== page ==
Parker, Jasikevicius - Maccabi Elite - FF Moscow 2005Maccabi Tel Aviv has won it all again! Maccabi became the first team to win consecutive Euroleague titles since 1991 by downing Tau Ceramica 90-78 in the Euroleague Final in front of a sellout crowd of 13,500 in the Olympiyski Arena, Moscow on Sunday night. Maccabi keeps the Euroleague title for the first time since Split won three in a row from 1989 to 1991. Sarunas Jasikevicius led the winners in yet another unforgottable perfomance: 22 points, 6 rebounds and 5 assists, enough to be voted the MVP of the final. Maceo Baston added 18 points on 8-for-12 shooting, Nestoras Kommatos became a main factor with 13 points off the bench, Nikola Vujcic also had 13 and 7 assists while Anthony Parker added 12 for the back-to-back Euroleague champion. Luis Scola led Tau with 21 points and 9 rebounds, Jose Manuel Calderon added 16 while Arvydas Macijauskas and Travis Hansen each had 13. Maccabi had a strong first half in which Kommatos had all his 13 points to make his team led 50-39 with Baston and Jasikevicius also in double digits by that time. Scola, Calderon and Hansen led the comeback, helping Tau to cut its deficit to 62-60 late in the third. It all came down to the final 5 minutes in which Baston and above all Jasikevicius fueled a game-breaking 7-0 run in crunch time which sealed the outcome, sending no less than 7,000 yellow fans in the stand to celebrate their team's fourth top continental title! Maccabi lifted the Euroleague trophy in 1977 and 1981 before doing it again last season in Tel Aviv. The team also won a SuproLeague title in 2001, as well as reaching six other finals. Jasikevicius became the first player to win three consecutive Euroleague titles since five Split players did it between 1989 and 1991, while coach Pini Gershon won his third consecutive continental title with Maccabi.

Nikola Vujcic - Maccabi Elite - FF Moscow 2005Nikola Vujcic grew up in Croatia not far from Split and as a child watched that club's great dynasty as Toni Kukoc, Dino Radja and co. won three straight Euroleague crowns. After playing a major role in Maccabi Tel Aviv's Euroleague title in 2004, he was motivated for another the next season. With almost the same team back from the previous season, Vujcic joined co-stars Anthony Parker and Sarunas Jasikevicius to create one of the most devastating attacks European basketball has ever seen. Maccabi started the season red-hot, topping the 100-point mark three times in the first five games – including a 50-point win against Scavolini – and then finished in style, winning 10 in a row to finish the season. Vujcic was at the center of it all, both literally and figuratively, winning All-Euroleague first team honors for the first time. The much anticipated matchup that season was to be between Maccabi and CSKA Moscow at the Final Four in the Russian capital. But Tau Ceramica killed that idea by upsetting CSKA in the semifinal and Maccabi knocked off Tau in the final to complete its mission as back-to-back champs.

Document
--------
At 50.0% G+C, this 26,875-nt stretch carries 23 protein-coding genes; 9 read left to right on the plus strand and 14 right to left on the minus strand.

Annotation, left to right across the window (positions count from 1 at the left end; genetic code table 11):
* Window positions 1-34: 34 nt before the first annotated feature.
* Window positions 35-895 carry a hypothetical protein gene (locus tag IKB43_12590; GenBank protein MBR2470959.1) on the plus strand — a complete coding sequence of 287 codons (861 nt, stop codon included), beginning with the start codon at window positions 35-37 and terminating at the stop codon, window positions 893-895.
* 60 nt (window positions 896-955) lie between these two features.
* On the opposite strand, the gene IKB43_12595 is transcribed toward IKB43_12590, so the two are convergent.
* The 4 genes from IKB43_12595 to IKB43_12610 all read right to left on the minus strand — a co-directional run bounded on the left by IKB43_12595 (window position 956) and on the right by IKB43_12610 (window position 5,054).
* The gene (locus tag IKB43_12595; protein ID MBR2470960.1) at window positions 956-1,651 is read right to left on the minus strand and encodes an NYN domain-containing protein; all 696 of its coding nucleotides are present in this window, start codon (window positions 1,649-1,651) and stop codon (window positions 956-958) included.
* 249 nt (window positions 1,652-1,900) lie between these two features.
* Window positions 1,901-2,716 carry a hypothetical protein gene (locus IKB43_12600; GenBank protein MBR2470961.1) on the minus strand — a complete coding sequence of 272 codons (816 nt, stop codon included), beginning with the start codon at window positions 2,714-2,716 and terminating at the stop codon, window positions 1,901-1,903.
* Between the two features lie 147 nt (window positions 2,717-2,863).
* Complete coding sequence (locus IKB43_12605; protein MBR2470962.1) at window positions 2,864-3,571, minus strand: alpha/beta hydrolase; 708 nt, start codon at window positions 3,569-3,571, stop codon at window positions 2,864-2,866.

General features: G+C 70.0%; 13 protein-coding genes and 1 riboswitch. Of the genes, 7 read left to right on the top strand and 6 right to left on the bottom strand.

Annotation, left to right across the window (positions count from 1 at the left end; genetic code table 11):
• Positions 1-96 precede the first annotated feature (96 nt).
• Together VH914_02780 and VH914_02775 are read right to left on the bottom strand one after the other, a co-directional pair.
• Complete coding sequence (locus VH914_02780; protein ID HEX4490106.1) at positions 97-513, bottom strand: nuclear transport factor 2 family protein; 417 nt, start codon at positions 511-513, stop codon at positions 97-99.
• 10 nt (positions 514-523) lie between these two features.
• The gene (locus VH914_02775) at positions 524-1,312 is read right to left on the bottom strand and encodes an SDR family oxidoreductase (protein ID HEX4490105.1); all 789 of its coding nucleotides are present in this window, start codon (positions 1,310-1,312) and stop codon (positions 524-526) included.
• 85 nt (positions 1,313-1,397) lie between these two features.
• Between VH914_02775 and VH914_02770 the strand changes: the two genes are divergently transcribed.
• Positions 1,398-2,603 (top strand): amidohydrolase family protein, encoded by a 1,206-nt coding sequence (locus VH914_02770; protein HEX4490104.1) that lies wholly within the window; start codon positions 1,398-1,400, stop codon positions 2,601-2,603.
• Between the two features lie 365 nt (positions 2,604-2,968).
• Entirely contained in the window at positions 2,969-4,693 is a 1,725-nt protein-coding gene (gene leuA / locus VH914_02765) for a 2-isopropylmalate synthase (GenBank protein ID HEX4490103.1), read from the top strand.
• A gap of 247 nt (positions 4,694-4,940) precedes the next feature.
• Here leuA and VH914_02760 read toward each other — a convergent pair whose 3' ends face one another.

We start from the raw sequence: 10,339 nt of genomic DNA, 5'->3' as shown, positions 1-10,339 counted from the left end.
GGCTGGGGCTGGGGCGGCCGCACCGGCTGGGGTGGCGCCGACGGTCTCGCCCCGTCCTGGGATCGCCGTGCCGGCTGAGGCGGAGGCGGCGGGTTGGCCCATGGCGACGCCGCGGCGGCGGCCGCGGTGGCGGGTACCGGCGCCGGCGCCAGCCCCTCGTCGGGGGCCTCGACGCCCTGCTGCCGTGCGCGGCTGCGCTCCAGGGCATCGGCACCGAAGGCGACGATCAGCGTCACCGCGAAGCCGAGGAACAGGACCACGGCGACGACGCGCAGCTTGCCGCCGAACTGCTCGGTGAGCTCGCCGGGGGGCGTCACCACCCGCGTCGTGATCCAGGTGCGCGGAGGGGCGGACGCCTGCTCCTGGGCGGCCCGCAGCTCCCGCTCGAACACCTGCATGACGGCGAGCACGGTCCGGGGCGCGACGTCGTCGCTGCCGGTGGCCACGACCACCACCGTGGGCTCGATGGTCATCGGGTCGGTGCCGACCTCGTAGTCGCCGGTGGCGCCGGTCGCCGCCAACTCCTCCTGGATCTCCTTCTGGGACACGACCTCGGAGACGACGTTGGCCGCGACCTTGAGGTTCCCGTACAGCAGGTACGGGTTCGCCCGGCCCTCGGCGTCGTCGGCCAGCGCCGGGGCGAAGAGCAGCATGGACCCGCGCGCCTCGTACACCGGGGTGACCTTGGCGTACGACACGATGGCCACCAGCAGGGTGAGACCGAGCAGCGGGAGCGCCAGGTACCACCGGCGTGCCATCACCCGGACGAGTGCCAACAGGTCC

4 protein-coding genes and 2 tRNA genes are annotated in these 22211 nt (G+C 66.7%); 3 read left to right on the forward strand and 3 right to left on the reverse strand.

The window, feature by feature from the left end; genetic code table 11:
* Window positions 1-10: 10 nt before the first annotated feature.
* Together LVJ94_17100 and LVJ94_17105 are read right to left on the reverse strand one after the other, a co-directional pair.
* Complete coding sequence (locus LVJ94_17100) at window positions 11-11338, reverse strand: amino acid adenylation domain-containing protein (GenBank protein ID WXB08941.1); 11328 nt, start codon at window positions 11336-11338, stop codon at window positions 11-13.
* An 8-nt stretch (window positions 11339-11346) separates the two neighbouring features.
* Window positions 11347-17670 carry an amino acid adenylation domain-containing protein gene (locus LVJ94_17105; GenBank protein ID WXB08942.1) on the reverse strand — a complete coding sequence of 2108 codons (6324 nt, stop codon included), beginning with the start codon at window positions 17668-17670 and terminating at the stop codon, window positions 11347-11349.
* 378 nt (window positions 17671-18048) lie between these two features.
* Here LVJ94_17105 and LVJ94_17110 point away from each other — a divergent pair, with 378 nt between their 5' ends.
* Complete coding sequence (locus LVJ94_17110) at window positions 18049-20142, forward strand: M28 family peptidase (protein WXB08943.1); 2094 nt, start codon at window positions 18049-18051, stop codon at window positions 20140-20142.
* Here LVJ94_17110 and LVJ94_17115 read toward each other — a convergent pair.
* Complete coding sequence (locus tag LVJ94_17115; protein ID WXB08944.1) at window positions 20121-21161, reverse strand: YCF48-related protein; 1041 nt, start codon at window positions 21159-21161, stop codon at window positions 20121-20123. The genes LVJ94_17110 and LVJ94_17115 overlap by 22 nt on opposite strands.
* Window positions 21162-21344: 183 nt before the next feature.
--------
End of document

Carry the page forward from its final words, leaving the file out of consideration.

Maccabi ended the previous season with a record-breaking final victory, but needed some high-wire finishes just to reach the Final Four. Going into the new 2004-05 season with basically the same team, was there a feeling of invincibility from the title game still or uncertainty while looking back, for instance, at Derrick's season-saving shot?

"Being the champs was a great feeling. It was exciting coming back with the same team and to try and get two in a row. We were much more confident that season because we had already been there – we won a championship. Of course everyone wanted to beat us, but we came back even more focused."

Was the possibility of repeating as champs, which no team had done in 14 years before that – since the Split dynasty of your childhood – a subject of discussion between the players or was it more taboo?

"We spoke about it. We wanted to be a part of history. Why not? We had a great team and we played much better that year. It was our goal."

What effect did CSKA making a record start of 17-0 that season, plus the Final Four being in Moscow, have on perceptions of the Euroleague's balance of power as the season went along? Did you expect to meet up with them eventually in a do-or-die situation?

"We expected to meet CSKA at some point. We didn't play them in the regular season and saw how they went undefeated. But Tau beat them and we ended up not playing against them at all."

Several Maccabi players spoke of feeling much less pressure going to Moscow as compared to the previous season. How about you? Was less pressure a factor in how well you guys played?

"I can't really say. There is always more pressure at home, because you really want to win there. But for us it was no different. We didn't feel any extra pressure because we had already won the year before. We had the same players back and we knew what to do."

What are the highlights in your memory of the Final Four itself?

"I was really impressed by the number of Maccabi fans in Moscow. It was unbelievable to see 10,000 fans come all the way from Israel to support us. That's the thing I remember best."